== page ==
These meetings gave Cheryl valuable insights into the hospital ethos and high standards. Cheryl has attended St Vincent’s hospital for her own medical care and with her family for many years. During that time, she has always felt that the care was excellent. When considering options for her Will she gave it careful thought.

One of Cheryl’s motivations for including St Vincent’s in her Will is being grateful for her exceptional care. The second motivating factor was a close alignment of her personal values and those practised by St Vincent’s; caring for everyone with the greatest respect.

“I am very grateful for the wonderful care I have received. In a fast changing world I really want the quality of care to remain a constant,” Cheryl said. Cheryl also hopes the quality of care will continue for herself, her family, grandchildren and others.

 “Many people expect to be able to buy medical care, which they can, but it frequently misses that vital element of personal care. I really value the holistic focus given to each patient. St Vincent’s is a remarkable hospital.”

Cheryl says the Hospital aligns with her values, providing everyone justice and compassion with integrity while delivering excellent care. Cheryl understands that priorities change; she trusts the board to spend the money wisely for the most urgent need. Cheryl has chosen to provide for a percentage gift in her Will, which is the easiest way to achieve her goals – caring for her children and supporting St Vincent’s into the future with a gift that maintains its value over time.

Denise A’Hearn – A wonderful way to say thank you

Denise A'Hearn

Denise’s life changed dramatically in 2000, when she visited her local doctor with blurred vision and a strong pain that felt like ‘a sharp knife’ in the base of her skull. Denise was diagnosed with a slow bleeding aneurysm and was transferred immediately to St Vincent’s.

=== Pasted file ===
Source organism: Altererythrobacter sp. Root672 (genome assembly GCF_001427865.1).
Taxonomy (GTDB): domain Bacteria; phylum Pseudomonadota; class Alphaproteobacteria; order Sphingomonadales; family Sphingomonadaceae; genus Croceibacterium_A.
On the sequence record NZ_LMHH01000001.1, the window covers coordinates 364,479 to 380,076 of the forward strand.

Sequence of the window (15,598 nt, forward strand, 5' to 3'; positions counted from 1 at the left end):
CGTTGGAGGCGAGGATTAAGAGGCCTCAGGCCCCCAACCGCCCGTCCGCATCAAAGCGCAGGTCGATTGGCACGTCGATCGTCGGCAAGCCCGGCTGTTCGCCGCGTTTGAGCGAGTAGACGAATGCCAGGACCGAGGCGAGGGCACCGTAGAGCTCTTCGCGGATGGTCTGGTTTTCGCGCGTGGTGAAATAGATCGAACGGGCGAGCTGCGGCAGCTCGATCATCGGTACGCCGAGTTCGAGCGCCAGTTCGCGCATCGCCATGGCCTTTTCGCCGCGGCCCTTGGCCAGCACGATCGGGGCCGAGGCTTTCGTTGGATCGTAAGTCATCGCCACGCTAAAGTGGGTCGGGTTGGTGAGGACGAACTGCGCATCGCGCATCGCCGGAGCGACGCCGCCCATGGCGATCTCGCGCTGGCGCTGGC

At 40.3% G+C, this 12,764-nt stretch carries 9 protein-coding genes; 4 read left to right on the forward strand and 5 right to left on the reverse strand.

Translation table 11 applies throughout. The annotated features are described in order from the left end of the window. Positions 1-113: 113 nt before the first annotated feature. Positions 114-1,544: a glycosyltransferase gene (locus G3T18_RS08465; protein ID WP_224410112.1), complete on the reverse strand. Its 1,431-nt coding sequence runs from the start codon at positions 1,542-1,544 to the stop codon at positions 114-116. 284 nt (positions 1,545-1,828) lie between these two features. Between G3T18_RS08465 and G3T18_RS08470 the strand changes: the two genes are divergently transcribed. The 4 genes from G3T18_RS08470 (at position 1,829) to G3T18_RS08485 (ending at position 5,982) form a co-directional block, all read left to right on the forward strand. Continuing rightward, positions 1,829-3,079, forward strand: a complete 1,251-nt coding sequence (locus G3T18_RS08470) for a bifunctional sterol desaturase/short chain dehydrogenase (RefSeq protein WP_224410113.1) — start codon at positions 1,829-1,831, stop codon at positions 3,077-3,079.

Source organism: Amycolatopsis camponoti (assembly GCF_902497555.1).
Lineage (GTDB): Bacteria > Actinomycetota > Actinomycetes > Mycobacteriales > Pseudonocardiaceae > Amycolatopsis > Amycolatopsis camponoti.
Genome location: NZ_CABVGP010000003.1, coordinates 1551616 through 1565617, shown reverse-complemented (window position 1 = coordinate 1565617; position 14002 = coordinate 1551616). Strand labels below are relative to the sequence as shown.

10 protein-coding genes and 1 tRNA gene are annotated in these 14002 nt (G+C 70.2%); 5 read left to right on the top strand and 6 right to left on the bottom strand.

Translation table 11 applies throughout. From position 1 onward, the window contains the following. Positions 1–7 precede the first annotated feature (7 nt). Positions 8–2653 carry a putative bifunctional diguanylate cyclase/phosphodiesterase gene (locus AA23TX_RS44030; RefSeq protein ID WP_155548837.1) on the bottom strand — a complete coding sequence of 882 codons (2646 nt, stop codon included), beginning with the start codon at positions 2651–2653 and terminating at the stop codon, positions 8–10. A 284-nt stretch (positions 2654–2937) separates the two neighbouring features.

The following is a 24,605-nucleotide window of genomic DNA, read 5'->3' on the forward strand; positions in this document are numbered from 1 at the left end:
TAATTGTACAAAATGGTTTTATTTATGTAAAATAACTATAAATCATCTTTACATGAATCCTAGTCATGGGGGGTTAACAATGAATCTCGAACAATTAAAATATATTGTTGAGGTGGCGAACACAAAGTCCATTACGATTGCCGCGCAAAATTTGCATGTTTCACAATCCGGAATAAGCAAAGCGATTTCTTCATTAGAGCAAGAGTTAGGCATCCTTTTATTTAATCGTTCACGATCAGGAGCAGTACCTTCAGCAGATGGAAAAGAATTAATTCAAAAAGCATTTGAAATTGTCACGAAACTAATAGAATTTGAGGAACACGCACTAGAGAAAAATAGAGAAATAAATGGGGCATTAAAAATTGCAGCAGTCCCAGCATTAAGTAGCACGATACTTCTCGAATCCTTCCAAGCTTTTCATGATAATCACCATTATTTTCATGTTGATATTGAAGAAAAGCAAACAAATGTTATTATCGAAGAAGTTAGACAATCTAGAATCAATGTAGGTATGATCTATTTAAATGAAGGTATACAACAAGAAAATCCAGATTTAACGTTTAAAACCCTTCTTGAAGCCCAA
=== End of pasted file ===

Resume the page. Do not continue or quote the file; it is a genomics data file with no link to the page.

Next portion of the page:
The primary school teacher spent 11 days in hospital, with six months of double vision and a long time attending outpatient clinics. With determination Denise has recovered and created a new life. “While I was pleased with my recovery, I didn’t feel it would be possible to return to the class room,” Denise explains. “As a parting gesture to the children I taught I wanted to highlight the importance of saying thank you.”

Denise sold her precious collection of children’s books cheaply and donated the funds to St Vincent’s. Later she learned of including gifts in a Will; a wonderful way to say thank you.

She is pleased to be able to give back for the fantastic care she received through her stay and subsequent recovery.

“The staff always had time to care and listen even when they were really busy, I never felt rushed.”

Denise admits she is lucky to be alive. She is also appreciative of her family and friends who gave her support in the early phase. Now she is returning the care to her family, including her brother, who received a liver transplant, and her mother, who is now in her mid-80s and needs extra support.